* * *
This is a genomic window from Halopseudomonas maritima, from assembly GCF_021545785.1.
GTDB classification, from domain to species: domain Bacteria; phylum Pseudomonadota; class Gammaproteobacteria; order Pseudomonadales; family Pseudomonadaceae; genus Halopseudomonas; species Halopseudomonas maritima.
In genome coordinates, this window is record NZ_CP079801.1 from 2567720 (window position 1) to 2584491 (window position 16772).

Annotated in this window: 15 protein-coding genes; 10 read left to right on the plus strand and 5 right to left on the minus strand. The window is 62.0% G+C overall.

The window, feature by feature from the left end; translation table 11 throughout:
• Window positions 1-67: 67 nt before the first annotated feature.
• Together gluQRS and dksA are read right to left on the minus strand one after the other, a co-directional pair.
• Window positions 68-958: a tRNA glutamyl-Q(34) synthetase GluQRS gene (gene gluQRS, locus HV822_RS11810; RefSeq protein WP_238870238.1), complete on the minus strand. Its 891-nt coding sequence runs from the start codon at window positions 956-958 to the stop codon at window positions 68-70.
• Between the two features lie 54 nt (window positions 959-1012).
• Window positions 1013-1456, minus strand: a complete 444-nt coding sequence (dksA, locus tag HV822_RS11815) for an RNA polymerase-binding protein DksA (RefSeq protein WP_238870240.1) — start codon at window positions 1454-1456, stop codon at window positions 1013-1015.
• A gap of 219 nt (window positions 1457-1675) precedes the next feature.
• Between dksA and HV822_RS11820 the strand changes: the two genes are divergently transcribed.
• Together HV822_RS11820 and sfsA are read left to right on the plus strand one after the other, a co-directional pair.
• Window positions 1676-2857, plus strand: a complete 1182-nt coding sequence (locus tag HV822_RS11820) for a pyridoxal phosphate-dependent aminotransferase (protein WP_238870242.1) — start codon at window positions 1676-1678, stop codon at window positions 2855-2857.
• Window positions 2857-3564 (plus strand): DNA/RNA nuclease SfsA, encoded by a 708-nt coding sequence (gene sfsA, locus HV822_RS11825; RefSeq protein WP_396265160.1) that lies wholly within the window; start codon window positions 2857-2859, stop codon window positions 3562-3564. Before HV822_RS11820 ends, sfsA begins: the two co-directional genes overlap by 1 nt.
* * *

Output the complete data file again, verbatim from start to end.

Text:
This is a genomic window from Halopseudomonas maritima, from assembly GCF_021545785.1.
GTDB classification, from domain to species: domain Bacteria; phylum Pseudomonadota; class Gammaproteobacteria; order Pseudomonadales; family Pseudomonadaceae; genus Halopseudomonas; species Halopseudomonas maritima.
In genome coordinates, this window is record NZ_CP079801.1 from 2567720 (window position 1) to 2584491 (window position 16772).

Annotated in this window: 15 protein-coding genes; 10 read left to right on the plus strand and 5 right to left on the minus strand. The window is 62.0% G+C overall.

The window, feature by feature from the left end; translation table 11 throughout:
• Window positions 1-67: 67 nt before the first annotated feature.
• Together gluQRS and dksA are read right to left on the minus strand one after the other, a co-directional pair.
• Window positions 68-958: a tRNA glutamyl-Q(34) synthetase GluQRS gene (gene gluQRS, locus HV822_RS11810; RefSeq protein WP_238870238.1), complete on the minus strand. Its 891-nt coding sequence runs from the start codon at window positions 956-958 to the stop codon at window positions 68-70.
• Between the two features lie 54 nt (window positions 959-1012).
• Window positions 1013-1456, minus strand: a complete 444-nt coding sequence (dksA, locus tag HV822_RS11815) for an RNA polymerase-binding protein DksA (RefSeq protein WP_238870240.1) — start codon at window positions 1454-1456, stop codon at window positions 1013-1015.
• A gap of 219 nt (window positions 1457-1675) precedes the next feature.
• Between dksA and HV822_RS11820 the strand changes: the two genes are divergently transcribed.
• Together HV822_RS11820 and sfsA are read left to right on the plus strand one after the other, a co-directional pair.
• Window positions 1676-2857, plus strand: a complete 1182-nt coding sequence (locus tag HV822_RS11820) for a pyridoxal phosphate-dependent aminotransferase (protein WP_238870242.1) — start codon at window positions 1676-1678, stop codon at window positions 2855-2857.
• Window positions 2857-3564 (plus strand): DNA/RNA nuclease SfsA, encoded by a 708-nt coding sequence (gene sfsA, locus HV822_RS11825; RefSeq protein WP_396265160.1) that lies wholly within the window; start codon window positions 2857-2859, stop codon window positions 3562-3564. Before HV822_RS11820 ends, sfsA begins: the two co-directional genes overlap by 1 nt.